intrauterine system) 52 mg
intrauterine system) 13.5 mg
If you have a pelvic infection, get infections easily, or have certain cancers, don't use Mirena. Less than 1% of users get a serious pelvic infection called pelvic inflammatory disease (PID). If you have persistent pelvic or stomach pain or if Mirena comes out, tell your healthcare provider (HCP)... Continue below
When you start Mirena, it's important to pay close attention to your body and the changes it may go through.
While your body is adjusting, you may notice the following:
In the first 3 to 6 months,
Your period may be irregular
Your period may be heavier at first and the number of bleeding days may increase
You may have frequent spotting or light bleeding
A few women may find that their periods are heavier than normal. Some women have heavy bleeding during this time. Call your healthcare provider if your period continues to be heavier than usual.
After you have used Mirena for a while:
The number of bleeding and spotting days is likely to lessen
There is a small chance that your period will stop altogether
These effects may continue for as long as you have Mirena. However, your period is likely to return once Mirena is removed. If you haven't gotten your period for 6 weeks or more during Mirena use, or you feel like you may be pregnant, call your healthcare provider to rule out pregnancy.
Mirena may also affect heavy periods in other ways. The number of spotting and bleeding days may initially increase but then typically decreases in the months that follow. Bleeding may also continue to be irregular. Call your healthcare provider if bleeding becomes heavy after it has been light for a while.
With Mirena, there’s no daily routine. However, you will need to do a self-check of the threads of your Mirena once a month to make sure it’s where it’s supposed to be. Ask your healthcare provider to explain how.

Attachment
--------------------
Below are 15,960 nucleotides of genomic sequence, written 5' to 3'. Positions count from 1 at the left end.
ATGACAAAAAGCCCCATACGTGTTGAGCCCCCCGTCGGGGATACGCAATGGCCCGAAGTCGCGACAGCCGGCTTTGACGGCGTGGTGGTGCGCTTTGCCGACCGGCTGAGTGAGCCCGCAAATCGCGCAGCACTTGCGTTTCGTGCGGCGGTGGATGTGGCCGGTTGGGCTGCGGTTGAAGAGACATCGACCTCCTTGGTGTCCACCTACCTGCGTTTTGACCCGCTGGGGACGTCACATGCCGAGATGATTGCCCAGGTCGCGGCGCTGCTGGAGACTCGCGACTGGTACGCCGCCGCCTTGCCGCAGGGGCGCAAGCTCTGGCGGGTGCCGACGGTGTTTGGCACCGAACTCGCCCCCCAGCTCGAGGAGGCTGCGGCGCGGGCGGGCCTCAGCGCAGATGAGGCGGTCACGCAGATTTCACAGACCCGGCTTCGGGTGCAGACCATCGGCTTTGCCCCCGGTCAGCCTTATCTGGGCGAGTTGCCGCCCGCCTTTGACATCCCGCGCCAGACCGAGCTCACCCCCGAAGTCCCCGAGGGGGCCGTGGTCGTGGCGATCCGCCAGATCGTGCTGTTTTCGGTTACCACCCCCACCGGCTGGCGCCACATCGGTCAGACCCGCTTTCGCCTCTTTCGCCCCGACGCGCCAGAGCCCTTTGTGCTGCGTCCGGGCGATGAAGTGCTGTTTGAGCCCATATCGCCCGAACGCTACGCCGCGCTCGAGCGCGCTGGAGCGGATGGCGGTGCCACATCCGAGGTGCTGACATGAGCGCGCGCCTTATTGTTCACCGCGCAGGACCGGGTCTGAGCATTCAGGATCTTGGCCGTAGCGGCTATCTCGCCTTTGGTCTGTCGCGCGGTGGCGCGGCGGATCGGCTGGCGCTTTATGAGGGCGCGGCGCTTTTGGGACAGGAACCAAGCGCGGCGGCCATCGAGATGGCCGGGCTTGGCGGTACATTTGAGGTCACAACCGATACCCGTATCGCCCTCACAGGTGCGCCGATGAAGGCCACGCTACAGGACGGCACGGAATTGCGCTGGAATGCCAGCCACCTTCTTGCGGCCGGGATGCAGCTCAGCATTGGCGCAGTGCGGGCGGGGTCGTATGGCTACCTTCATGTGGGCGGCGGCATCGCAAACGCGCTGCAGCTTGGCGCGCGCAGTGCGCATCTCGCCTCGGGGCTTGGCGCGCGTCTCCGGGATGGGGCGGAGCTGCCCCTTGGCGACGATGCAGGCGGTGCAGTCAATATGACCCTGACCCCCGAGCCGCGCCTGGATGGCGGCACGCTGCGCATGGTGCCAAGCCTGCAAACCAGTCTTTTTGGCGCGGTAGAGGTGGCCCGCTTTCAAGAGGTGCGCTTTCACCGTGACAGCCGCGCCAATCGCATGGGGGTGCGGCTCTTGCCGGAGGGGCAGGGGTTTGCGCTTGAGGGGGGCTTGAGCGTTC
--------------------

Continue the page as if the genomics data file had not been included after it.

The threads attached to Mirena are the only part you should feel when it is in your uterus. If you feel more than just the threads, Mirena is not in the right position and may not prevent pregnancy.
If you have trouble finding the threads or feel more than just the threads, call your healthcare provider right away. And in the meantime, use a non-hormonal form of birth control as a back-up.
No birth control is right for everyone and there are risks associated with Mirena that you should know about. For detailed information about possible side effects, some potentially serious, please see Mirena Safety Considerations and the Patient Information.
At the end of 5 years with Mirena, it's up to you whether to remove or replace it. Remember, Mirena can be removed at any time by your healthcare provider and you can try to get pregnant right away. About 8 out of 10 women who try to become pregnant after removal of Mirena will become pregnant within one year.
If you and your healthcare provider choose to replace Mirena with a new one after 5 years, be sure to:
Let your healthcare provider know in advance so he or she can remove your current Mirena and replace it during the same visit—removal, like placement, takes only a few minutes
Schedule a follow-up visit 4 to 6 weeks after your new Mirena is placed to check that it's in the right position